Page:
An expansion of the country’s olive groves and mostly favorable weather mean Australians expect an excellent harvest in 2022.
“After the drought of the previous year, the worst I’d ever seen, last year we had a record harvest of 140,000 tons of olives,” Michael Southan, chief executive director at the Australian Olive Association (AOA), told Olive Oil Times. “We do not expect to replicate that in the incoming season, but we are off for a good harvest indeed.”
Growers are learning how to manage their orchards better. In the past, many olive groves were not as productive as they could have been, and that is changing.
The climate has always been the biggest challenge for the country’s olive farms, especially in recent years, as the devastating floods in New South Wales in 2021 followed an exceptional drought that already had affected most agricultural producers in Australia.
“The challenge is the weather’s extraordinary variability, as every year growers have to face opposite scenarios and need to adapt to extremes,” Southan said. “In the last couple of years, we have been lucky as we had good rainfall in many areas, and the weather has been substantially good for olive growth.”See Also:Farmers in New Zealand Optimistic Ahead of Harvest
In terms of volumes, the producing capacity shown by the sector in the last decades has been steadily growing.
“It has gone up for the last 20 years,” Southan said. “We can say the industry is 30 years old, so we went from practically zero 30 years ago to the last year’s record, with over 23 million liters produced, mostly extra virgin olive oil.”
AOA data from the last 10 harvests show olive production increasing from 14,500 tons in 2010/11 to almost 20,000 tons in 2014/15 and up to more than 22,000 tons in the last crop year. Even considering the alternate bearing nature of the olive tree, the average harvest has followed a significant positive trend in this period.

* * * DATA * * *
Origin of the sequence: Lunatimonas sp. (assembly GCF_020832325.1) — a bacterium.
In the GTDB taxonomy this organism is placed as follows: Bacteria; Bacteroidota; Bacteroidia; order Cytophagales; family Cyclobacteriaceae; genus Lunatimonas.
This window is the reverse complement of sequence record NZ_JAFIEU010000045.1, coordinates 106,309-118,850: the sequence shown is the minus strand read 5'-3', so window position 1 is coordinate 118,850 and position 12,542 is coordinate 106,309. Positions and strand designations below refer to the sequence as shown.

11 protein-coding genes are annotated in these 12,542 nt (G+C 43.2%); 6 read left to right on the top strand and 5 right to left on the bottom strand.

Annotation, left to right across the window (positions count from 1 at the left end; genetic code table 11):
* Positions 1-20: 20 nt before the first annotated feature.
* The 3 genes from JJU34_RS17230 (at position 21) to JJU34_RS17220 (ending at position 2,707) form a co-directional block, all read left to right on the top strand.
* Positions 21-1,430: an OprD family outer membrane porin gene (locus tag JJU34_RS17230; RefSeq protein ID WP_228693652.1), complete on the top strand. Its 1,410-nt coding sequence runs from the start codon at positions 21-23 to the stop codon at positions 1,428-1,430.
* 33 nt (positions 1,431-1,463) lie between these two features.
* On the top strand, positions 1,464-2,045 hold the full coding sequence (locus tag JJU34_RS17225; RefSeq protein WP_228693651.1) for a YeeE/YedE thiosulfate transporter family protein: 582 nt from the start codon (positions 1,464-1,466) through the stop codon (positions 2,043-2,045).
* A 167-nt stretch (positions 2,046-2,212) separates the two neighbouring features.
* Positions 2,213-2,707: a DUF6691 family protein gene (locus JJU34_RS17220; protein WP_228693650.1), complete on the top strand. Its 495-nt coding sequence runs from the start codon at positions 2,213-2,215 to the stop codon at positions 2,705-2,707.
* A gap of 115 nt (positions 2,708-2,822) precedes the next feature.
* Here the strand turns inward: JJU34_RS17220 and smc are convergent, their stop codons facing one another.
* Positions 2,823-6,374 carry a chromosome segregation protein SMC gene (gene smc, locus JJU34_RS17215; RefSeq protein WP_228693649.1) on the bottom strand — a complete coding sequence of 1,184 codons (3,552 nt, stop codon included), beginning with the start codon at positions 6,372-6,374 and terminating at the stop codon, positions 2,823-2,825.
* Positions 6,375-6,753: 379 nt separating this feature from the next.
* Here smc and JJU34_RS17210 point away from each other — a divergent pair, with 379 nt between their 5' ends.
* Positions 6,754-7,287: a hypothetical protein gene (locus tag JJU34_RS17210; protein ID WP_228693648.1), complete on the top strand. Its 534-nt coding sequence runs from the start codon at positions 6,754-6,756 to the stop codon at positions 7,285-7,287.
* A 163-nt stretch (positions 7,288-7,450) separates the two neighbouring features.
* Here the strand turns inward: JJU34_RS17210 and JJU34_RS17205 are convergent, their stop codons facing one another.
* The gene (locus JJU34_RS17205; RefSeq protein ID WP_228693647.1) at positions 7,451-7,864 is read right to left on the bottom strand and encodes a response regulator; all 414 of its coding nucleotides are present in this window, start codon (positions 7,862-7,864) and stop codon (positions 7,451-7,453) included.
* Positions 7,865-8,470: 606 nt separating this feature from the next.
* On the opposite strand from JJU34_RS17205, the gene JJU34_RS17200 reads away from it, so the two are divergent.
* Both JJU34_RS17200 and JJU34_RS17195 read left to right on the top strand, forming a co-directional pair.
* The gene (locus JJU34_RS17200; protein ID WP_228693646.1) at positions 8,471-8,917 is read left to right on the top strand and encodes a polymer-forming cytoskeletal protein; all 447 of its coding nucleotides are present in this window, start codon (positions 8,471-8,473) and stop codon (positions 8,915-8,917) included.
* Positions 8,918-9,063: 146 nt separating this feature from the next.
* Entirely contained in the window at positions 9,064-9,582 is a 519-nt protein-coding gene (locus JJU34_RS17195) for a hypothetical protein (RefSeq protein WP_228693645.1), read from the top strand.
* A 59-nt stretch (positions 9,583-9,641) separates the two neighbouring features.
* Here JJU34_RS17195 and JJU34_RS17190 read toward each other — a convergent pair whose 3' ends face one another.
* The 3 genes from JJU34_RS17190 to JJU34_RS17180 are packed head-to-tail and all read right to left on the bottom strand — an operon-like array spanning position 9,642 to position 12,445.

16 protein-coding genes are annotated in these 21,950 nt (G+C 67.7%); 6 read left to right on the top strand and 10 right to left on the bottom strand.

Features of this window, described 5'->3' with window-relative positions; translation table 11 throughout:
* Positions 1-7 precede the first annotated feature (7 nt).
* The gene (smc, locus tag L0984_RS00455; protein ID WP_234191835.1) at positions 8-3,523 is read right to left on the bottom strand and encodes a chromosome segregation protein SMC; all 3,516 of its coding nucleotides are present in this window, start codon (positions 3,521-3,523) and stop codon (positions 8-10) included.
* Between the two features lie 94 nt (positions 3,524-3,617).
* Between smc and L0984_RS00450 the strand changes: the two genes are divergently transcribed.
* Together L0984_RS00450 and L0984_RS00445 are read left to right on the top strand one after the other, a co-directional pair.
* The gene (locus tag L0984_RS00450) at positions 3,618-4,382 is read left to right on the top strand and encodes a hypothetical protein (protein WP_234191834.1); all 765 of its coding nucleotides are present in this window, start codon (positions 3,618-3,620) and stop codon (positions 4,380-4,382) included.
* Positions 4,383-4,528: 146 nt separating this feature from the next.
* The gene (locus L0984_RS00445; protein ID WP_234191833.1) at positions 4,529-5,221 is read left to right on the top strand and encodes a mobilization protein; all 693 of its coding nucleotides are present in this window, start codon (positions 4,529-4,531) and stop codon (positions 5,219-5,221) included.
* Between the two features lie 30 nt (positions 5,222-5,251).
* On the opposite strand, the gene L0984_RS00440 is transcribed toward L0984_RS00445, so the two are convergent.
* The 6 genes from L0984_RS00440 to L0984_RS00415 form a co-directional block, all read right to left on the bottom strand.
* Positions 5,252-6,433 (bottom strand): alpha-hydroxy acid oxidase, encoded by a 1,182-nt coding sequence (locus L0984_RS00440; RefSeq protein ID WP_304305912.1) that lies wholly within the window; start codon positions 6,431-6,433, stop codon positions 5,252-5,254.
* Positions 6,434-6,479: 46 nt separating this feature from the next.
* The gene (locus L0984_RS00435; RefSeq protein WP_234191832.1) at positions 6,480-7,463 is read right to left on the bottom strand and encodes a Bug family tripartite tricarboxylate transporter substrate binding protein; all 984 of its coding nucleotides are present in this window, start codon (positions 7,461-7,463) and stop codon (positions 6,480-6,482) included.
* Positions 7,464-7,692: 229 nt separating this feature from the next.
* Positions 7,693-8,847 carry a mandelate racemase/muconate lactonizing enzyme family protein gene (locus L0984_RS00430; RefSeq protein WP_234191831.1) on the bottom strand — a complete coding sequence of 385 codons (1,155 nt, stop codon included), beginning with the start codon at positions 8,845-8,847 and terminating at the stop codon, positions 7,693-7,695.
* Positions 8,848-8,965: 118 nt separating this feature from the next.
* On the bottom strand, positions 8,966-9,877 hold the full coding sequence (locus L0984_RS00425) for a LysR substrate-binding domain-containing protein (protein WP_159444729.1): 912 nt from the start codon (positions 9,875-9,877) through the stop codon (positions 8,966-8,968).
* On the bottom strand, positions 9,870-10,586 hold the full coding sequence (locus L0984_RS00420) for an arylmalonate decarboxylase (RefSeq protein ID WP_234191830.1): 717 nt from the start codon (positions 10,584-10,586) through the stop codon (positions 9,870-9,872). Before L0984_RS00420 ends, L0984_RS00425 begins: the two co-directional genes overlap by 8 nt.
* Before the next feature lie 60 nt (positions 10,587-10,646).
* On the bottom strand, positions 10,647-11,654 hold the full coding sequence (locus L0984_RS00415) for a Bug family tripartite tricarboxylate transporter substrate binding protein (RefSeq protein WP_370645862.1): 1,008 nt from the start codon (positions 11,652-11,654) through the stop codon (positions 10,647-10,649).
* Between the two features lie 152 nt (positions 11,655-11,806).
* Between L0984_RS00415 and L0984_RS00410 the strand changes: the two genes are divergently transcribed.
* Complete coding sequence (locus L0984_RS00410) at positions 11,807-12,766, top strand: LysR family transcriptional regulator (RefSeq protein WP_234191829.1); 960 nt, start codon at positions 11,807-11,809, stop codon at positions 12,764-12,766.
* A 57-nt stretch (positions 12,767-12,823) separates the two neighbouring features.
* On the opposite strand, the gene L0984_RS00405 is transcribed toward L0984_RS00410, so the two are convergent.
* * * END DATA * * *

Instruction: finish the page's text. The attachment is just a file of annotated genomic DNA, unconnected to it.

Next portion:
According to Australian farmers, most of the growth is due to a better understanding of the olive tree characteristics, learning more efficient pruning techniques and better soil and land management protocols. All of this allowed for better yields and more efficient protection of trees’ health.
“Most now know how relevant it is to apply good farming and sustainable techniques,” Southan said. “Think of practices like chipping pruning remains and nurturing the soil with the resulting compost; it enriches the soil of olive groves and is also a carbon farming technique. Olives are carbon positive.”
Over time, Australian olive growers have also learned which varieties do best in each of the country’s unique olive-growing regions.
“Growers are learning how to manage their orchards better. In the past, many olive groves were not as productive as they could have been, and that is changing,” Southan said. “They realized which cultivars perform better in their environment, so they started planting new varieties and pulling those that did not work for them.”
“By participating in olive oil competitions and gathering together to discuss challenges and opportunities, olive growers are increasingly finding new ways to improve their orchards,” he added.
Another factor that bodes well for the current harvest is the abundance of workers available. Labor shortages have historically affected the industry, especially during Australia’s Covid-19-induced lockdowns.